Hundreds of lights have been damaged by thieves targeting the machines' SIM cards, which are then used to make mobile phone calls worth millions of South African rand. More than two-thirds of 600 hi-tech lights have been affected over the past two months, according to the Johannesburg Roads Agency, causing traffic jams, accidents and frustration for motorists. The traffic lights use sim cards, modem and use GPRS to send and receive information, a system intended to save time and manpower by alerting the road agency's head office when any lights malfunction. According to Thulani Makhubela, a spokesman for the agency, the robberies have been "systematic and co-ordinated", possibly by a syndicate. An internal investigation has now been launched.
Tag Archives | Cell Phones
If you’re going to rely on a phone app to keep your children safe, I suppose this is a good one. BBC News reports:
A mobile phone application which claims to identify adults posing as children is to be released.
The team behind Child Defence says the app can analyse language to generate an age profile, identifying potential paedophiles.
Isis Forensics developed the tool after parental concerns over children accessing sites on their mobiles.
But child protection experts warned against such technology lulling people into thinking they are safe.
Child Defence project leader James Walkerdine, based at Lancaster University, said: “This software improves children’s chances of working out that something isn’t right.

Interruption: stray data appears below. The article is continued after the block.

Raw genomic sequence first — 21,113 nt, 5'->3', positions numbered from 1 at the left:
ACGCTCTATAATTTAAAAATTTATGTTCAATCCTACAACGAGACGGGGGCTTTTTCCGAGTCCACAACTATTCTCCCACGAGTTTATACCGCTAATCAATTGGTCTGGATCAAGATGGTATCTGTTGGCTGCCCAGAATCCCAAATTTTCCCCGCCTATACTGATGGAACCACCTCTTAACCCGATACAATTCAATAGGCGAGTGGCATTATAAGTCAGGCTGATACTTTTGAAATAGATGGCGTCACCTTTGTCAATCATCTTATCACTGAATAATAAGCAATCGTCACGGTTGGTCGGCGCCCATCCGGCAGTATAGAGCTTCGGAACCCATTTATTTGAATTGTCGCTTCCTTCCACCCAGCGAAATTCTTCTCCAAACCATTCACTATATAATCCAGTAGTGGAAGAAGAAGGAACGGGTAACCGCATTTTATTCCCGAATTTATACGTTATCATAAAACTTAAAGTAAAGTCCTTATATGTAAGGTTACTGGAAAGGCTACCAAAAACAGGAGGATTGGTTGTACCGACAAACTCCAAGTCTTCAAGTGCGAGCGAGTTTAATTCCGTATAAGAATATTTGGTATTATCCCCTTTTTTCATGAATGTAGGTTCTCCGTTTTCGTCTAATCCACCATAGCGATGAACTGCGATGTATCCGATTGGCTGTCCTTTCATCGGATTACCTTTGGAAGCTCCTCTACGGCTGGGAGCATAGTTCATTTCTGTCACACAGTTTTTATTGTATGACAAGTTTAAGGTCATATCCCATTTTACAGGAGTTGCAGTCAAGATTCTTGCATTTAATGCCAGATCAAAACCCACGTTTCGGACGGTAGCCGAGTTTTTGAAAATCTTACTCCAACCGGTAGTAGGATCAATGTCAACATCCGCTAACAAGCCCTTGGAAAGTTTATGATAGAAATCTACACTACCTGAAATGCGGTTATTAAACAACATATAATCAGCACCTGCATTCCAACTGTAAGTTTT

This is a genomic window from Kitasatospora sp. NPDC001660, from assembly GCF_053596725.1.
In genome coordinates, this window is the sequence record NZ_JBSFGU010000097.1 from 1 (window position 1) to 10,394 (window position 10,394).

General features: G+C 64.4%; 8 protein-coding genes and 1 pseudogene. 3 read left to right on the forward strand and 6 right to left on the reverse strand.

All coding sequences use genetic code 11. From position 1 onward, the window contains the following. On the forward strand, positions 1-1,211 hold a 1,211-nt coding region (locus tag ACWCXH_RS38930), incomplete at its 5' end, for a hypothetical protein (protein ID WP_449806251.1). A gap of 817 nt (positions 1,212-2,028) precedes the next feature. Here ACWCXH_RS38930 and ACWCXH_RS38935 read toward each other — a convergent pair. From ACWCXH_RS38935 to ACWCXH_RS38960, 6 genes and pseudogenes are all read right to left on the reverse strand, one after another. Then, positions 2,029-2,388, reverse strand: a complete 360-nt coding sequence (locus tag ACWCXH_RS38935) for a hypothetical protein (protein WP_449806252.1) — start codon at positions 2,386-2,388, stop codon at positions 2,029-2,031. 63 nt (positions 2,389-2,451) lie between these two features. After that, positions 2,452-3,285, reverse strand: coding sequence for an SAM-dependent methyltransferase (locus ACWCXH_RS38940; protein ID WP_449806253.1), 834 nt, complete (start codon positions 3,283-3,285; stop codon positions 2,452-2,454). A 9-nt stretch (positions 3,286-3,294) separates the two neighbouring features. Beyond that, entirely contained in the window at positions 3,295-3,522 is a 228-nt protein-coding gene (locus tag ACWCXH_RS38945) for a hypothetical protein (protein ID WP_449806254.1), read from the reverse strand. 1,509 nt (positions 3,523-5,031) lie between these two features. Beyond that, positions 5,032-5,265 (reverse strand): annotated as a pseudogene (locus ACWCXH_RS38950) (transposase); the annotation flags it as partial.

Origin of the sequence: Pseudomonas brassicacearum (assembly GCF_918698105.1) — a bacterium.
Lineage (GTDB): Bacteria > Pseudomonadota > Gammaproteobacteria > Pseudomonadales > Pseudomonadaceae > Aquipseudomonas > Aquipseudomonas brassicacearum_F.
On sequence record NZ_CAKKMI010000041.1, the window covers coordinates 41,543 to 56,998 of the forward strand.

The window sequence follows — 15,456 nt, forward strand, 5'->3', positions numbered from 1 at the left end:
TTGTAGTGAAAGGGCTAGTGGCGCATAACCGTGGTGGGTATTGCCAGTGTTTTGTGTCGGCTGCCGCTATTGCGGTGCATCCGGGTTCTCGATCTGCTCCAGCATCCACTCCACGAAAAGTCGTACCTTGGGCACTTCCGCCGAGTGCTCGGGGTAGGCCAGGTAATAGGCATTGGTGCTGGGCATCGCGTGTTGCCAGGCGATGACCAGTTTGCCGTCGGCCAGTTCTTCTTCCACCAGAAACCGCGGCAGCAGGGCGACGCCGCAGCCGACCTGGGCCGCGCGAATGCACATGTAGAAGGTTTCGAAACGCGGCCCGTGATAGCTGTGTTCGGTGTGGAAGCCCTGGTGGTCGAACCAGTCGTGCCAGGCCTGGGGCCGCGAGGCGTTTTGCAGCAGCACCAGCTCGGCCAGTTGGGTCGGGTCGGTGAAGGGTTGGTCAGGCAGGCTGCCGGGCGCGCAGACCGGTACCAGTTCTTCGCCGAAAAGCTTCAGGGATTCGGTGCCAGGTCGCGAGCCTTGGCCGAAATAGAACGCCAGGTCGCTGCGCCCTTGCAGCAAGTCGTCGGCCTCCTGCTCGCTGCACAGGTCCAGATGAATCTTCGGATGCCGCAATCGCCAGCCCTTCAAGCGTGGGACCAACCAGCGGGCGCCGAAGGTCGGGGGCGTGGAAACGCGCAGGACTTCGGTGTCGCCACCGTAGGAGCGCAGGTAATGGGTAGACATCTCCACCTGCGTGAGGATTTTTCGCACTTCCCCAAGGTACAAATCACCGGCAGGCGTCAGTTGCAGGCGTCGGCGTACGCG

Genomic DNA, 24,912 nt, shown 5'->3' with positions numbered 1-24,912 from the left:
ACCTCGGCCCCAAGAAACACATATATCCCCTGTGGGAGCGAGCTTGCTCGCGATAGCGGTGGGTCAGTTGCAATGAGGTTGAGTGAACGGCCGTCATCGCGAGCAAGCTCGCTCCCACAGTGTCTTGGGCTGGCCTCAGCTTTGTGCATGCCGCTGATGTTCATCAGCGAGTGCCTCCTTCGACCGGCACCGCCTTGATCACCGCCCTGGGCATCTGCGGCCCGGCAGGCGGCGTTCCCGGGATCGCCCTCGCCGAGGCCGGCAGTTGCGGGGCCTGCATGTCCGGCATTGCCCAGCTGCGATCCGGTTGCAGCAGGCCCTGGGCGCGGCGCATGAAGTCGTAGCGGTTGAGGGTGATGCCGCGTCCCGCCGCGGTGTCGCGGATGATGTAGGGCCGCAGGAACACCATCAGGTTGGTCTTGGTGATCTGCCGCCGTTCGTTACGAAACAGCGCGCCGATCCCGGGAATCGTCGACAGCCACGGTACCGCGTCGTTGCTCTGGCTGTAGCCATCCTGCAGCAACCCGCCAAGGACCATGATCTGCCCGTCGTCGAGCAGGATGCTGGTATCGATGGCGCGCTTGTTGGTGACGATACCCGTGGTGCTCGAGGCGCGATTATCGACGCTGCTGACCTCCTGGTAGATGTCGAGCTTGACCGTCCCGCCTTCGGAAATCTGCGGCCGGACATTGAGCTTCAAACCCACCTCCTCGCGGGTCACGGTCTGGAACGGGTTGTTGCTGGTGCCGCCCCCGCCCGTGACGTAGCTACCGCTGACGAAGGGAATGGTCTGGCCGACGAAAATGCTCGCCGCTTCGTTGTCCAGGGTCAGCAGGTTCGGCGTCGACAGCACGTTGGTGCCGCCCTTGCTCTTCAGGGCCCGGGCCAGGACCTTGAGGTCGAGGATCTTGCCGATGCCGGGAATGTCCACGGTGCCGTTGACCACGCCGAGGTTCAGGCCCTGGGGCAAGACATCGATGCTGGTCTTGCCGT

[Continues at BBC News]
What do prisoners do for fun? Play games on Facebook, text their friends, and organize strikes via their smartphones. Though prisoners are locked up and cut-off from the outside population, they are finding ways to become and remain part of the digital society. The New York Times reports:
… Read the rest
A counterfeiter at a Georgia state prison ticks off the remaining days of his three-year sentence on his Facebook page. He has 91 digital “friends.” Like many of his fellow inmates, he plays the online games FarmVille and Street Wars.
He does it all on a Samsung smartphone, which he says he bought from a guard. And he used the same phone to help organize a short strike among inmates at several Georgia prisons last month.
Technology is changing life inside prisons across the country at the same rapid-fire pace it is changing life outside.
Welcome to our brave new world. (I’d like some soma, please if I ever have to do this…) Denis Campbell writes in the Guardian:
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Mobile phones and computers will soon be able to diagnose sexually transmitted diseases under innovative plans to cut the UK’s rising rate of herpes, chlamydia and gonorrhoea among young people.
Doctors and technology experts are developing small devices, similar to pregnancy testing kits, that will tell someone quickly and privately if they have caught an infection through sexual contact.
People who suspect they have been infected will be able to put urine or saliva on to a computer chip about the size of a USB chip, plug it into their phone or computer and receive a diagnosis within minutes, telling them which, if any, sexually transmitted infection (STI) they have. Seven funders, including the Medical Research Council, have put £4m into developing the technology via a forum called the UK Clinical Research Collaboration.
Via the First Church of Mutterhals: